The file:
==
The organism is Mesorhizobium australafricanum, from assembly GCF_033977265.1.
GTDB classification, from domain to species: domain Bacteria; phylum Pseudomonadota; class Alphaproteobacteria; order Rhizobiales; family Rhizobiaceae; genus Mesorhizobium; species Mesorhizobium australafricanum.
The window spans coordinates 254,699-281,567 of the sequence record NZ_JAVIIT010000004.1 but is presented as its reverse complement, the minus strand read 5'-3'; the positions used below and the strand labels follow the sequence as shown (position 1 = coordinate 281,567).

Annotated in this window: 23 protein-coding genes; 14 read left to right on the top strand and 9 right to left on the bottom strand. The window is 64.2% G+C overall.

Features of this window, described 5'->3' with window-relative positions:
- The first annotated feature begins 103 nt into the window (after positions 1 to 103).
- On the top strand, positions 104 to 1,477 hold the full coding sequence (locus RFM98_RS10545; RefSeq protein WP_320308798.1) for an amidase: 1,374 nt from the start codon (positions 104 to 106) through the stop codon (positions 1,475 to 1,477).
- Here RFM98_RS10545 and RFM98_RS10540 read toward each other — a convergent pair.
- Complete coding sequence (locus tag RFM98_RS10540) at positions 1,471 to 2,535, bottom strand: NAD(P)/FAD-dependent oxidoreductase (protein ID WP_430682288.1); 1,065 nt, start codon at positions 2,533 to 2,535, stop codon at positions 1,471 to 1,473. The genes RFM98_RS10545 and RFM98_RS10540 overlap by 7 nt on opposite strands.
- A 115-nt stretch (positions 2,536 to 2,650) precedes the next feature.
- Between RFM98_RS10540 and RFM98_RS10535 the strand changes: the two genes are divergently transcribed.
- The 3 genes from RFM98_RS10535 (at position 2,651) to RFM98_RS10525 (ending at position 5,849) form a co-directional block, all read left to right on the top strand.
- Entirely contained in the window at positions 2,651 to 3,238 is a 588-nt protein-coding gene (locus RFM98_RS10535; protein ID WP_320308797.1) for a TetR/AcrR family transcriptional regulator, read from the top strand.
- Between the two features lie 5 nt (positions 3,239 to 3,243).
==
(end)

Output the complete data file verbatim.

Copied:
The organism is Mesorhizobium australafricanum, from assembly GCF_033977265.1.
GTDB classification, from domain to species: domain Bacteria; phylum Pseudomonadota; class Alphaproteobacteria; order Rhizobiales; family Rhizobiaceae; genus Mesorhizobium; species Mesorhizobium australafricanum.
The window spans coordinates 254,699-281,567 of the sequence record NZ_JAVIIT010000004.1 but is presented as its reverse complement, the minus strand read 5'-3'; the positions used below and the strand labels follow the sequence as shown (position 1 = coordinate 281,567).

Annotated in this window: 23 protein-coding genes; 14 read left to right on the top strand and 9 right to left on the bottom strand. The window is 64.2% G+C overall.

Features of this window, described 5'->3' with window-relative positions:
- The first annotated feature begins 103 nt into the window (after positions 1 to 103).
- On the top strand, positions 104 to 1,477 hold the full coding sequence (locus RFM98_RS10545; RefSeq protein WP_320308798.1) for an amidase: 1,374 nt from the start codon (positions 104 to 106) through the stop codon (positions 1,475 to 1,477).
- Here RFM98_RS10545 and RFM98_RS10540 read toward each other — a convergent pair.
- Complete coding sequence (locus tag RFM98_RS10540) at positions 1,471 to 2,535, bottom strand: NAD(P)/FAD-dependent oxidoreductase (protein ID WP_430682288.1); 1,065 nt, start codon at positions 2,533 to 2,535, stop codon at positions 1,471 to 1,473. The genes RFM98_RS10545 and RFM98_RS10540 overlap by 7 nt on opposite strands.
- A 115-nt stretch (positions 2,536 to 2,650) precedes the next feature.
- Between RFM98_RS10540 and RFM98_RS10535 the strand changes: the two genes are divergently transcribed.
- The 3 genes from RFM98_RS10535 (at position 2,651) to RFM98_RS10525 (ending at position 5,849) form a co-directional block, all read left to right on the top strand.
- Entirely contained in the window at positions 2,651 to 3,238 is a 588-nt protein-coding gene (locus RFM98_RS10535; protein ID WP_320308797.1) for a TetR/AcrR family transcriptional regulator, read from the top strand.
- Between the two features lie 5 nt (positions 3,239 to 3,243).